I see that surprisingly you seem to ignore the concept of international boundaries. Irish Naval vessels do not patrol British Waters, they do however patrol the waters of the EU EEZ.

                To share would presume that there is joint ownership of such waters. If the Irish NS travels outside the EEZ it does not presume to own the waters around the ship.
                Do the RN see things differently? If so it is no wonder they are unwelcome in some ports.


                Catch-22 says they have a right to do anything we can't stop them from doing.

                Comment


                • #9
                  no Goldie - when i said they share some of the same water - i meant they literally float in the same water that covers the earth - so if the Irish Navy and the Royal Navy are both in any sea be it the Irish Sea or the Atlantic Sea then they are sharing the same water in my eyes!

                  who cares if they are unwelcome? but in which ports are they not welcome and why?

                  anyhow, they will be bringing people home and that's good in my books.
                  RGJ

                  ...Once a Rifleman - Always a Rifleman... Celer et Audax

                  The Rifles

                  Comment


                  • #10
                    Ah.
                    My definition of "share" was different.
                    I still think I'd prefer to be brought home by a purpose built passenger ship under a Red Duster than by a floating airport of the grey funnel line. The new "Queen" Liners would be considerably faster than the carriers in any case.


                    Catch-22 says they have a right to do anything we can't stop them from doing.

                    Comment


                    • #11
                      Originally posted by Goldie fish View Post
                      Ah.
                      My definition of "share" was different.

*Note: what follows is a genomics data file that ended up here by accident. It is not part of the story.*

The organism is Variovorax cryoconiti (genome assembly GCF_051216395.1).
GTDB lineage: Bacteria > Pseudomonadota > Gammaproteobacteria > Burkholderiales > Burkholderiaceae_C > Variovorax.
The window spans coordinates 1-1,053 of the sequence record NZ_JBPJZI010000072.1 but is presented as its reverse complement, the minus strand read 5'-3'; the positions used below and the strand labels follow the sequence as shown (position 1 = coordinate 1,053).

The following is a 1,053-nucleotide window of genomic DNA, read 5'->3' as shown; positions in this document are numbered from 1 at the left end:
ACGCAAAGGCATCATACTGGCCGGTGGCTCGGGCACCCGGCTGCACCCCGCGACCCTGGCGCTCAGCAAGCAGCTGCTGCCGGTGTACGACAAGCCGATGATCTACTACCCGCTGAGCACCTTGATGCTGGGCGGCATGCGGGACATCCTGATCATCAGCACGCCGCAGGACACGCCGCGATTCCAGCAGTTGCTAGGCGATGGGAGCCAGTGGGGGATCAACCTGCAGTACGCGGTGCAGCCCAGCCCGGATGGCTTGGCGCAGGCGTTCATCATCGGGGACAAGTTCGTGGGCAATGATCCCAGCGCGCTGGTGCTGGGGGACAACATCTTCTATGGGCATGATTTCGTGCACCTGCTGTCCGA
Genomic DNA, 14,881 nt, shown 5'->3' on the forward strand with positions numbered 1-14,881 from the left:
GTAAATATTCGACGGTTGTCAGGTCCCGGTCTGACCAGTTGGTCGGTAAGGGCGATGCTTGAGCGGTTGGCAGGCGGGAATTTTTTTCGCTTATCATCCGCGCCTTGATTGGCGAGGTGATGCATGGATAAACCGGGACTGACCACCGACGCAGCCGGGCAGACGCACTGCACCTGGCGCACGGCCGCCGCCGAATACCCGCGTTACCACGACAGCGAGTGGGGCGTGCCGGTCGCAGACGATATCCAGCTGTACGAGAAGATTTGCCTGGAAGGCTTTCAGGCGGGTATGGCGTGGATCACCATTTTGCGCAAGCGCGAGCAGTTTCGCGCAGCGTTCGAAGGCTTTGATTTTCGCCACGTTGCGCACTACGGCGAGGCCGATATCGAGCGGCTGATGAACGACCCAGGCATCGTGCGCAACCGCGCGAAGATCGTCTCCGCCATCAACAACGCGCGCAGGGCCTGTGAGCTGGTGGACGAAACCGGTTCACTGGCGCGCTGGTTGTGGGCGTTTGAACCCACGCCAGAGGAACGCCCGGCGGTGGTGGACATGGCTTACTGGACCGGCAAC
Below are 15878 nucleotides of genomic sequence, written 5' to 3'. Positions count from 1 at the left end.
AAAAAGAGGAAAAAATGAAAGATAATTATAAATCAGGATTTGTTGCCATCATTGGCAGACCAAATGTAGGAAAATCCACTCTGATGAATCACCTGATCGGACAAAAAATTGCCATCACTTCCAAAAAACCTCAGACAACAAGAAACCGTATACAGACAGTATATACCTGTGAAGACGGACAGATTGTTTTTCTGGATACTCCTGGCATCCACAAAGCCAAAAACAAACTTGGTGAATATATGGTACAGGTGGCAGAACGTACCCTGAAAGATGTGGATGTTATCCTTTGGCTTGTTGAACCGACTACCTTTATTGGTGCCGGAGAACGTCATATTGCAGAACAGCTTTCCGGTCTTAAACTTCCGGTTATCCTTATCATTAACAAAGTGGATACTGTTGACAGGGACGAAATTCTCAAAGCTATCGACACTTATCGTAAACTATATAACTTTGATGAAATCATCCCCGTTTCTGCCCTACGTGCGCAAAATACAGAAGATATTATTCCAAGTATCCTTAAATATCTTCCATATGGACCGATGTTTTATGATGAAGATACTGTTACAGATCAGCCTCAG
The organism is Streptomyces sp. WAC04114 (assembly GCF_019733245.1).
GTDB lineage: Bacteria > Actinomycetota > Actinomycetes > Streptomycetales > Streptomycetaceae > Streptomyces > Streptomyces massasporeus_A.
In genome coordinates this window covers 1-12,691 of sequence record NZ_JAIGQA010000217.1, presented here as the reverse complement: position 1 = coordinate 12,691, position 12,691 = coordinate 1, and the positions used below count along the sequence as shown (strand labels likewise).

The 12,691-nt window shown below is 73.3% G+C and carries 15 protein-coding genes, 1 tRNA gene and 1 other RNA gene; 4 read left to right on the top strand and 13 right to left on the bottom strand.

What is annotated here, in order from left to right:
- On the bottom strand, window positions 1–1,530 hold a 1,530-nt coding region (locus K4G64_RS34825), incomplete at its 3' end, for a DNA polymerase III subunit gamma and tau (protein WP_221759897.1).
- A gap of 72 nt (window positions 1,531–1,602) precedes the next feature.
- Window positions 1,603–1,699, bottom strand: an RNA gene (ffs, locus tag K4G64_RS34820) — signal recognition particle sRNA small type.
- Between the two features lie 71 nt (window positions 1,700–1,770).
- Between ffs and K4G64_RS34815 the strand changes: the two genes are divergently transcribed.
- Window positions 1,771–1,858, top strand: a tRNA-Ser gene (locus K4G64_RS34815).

I still think I'd prefer to be brought home by a purpose built passenger ship under a Red Duster than by a floating airport of the grey funnel line. The new "Queen" Liners would be considerably faster than the carriers in any case.
                      But wouldn't win as many votes.

                      Comment


                      • #12
                        Originally posted by RoyalGreenJacket View Post
                        so the Irish Navy never venture into the Atlantic Ocean, Bay of Biscay or the English Channel or Atlantic South West Approaches? i'm sure Royal Navy ships enter those places and Irish Sea - therefore they share the same water.

                        yeah i suppose a better option instead of sending the Ark Royal would be to send that Irish Navy Hospital Ship that the Irish Government sent to Haiti?

                        you can get a hell of a lot of bed spaces on a carrier like the Ark Royal if need be.

                        just remind me, what are Ireland doing to get their nationals back?
                        Can we take it that the Ark Royal carries plenty life boats to cover

                        the extra personal?

                        Comment


                        • #13
                          If they parked the Ark Royal between Dover and Calais it would nearly make a bridge. :

                          Listening to lads on Joe Duffy today. One group got two taxis from Odessa to Amsterdam. Another group taxied home from Dusseldorf to Waterford.
                          Last edited by Groundhog; 19 April 2010, 18:08.
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                          • #14
                            Originally posted by RoyalGreenJacket View Post
                            just remind me, what are Ireland doing to get their nationals back?
                            There are already several vessels in service which are designed to transport people to and from Ireland:



                            I doubt that many British holidaymakers who have been "stranded" will be too happy with the accomodation given to them on a naval vessel. Expect reports of human rights violations because they wouldn't let them smoke near the aviation fuel.

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                            • #15
                              was dubbed “Gordon’s Armada” but the two Royal Navy warships ordered by the Prime Minister to evacuate holidaymakers from northern France ran into controversy last night.